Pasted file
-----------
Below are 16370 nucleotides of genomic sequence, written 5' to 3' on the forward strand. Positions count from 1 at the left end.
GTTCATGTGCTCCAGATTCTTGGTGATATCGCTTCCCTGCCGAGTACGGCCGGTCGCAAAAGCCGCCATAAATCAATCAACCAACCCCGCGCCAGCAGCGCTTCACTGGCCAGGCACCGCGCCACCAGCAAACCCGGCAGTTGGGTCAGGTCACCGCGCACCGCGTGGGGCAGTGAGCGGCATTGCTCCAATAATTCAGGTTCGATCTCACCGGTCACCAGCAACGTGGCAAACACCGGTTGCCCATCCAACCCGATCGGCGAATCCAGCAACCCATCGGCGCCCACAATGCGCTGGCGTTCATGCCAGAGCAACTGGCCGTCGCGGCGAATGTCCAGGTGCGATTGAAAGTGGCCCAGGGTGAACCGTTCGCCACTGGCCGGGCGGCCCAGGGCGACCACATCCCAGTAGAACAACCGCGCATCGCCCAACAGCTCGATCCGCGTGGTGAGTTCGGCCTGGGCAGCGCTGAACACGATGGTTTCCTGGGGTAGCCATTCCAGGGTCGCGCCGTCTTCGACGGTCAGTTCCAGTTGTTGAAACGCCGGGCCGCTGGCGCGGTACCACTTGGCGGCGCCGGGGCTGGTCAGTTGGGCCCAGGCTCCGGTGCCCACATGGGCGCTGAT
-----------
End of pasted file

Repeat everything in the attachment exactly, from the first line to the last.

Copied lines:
Below are 16370 nucleotides of genomic sequence, written 5' to 3' on the forward strand. Positions count from 1 at the left end.
GTTCATGTGCTCCAGATTCTTGGTGATATCGCTTCCCTGCCGAGTACGGCCGGTCGCAAAAGCCGCCATAAATCAATCAACCAACCCCGCGCCAGCAGCGCTTCACTGGCCAGGCACCGCGCCACCAGCAAACCCGGCAGTTGGGTCAGGTCACCGCGCACCGCGTGGGGCAGTGAGCGGCATTGCTCCAATAATTCAGGTTCGATCTCACCGGTCACCAGCAACGTGGCAAACACCGGTTGCCCATCCAACCCGATCGGCGAATCCAGCAACCCATCGGCGCCCACAATGCGCTGGCGTTCATGCCAGAGCAACTGGCCGTCGCGGCGAATGTCCAGGTGCGATTGAAAGTGGCCCAGGGTGAACCGTTCGCCACTGGCCGGGCGGCCCAGGGCGACCACATCCCAGTAGAACAACCGCGCATCGCCCAACAGCTCGATCCGCGTGGTGAGTTCGGCCTGGGCAGCGCTGAACACGATGGTTTCCTGGGGTAGCCATTCCAGGGTCGCGCCGTCTTCGACGGTCAGTTCCAGTTGTTGAAACGCCGGGCCGCTGGCGCGGTACCACTTGGCGGCGCCGGGGCTGGTCAGTTGGGCCCAGGCTCCGGTGCCCACATGGGCGCTGAT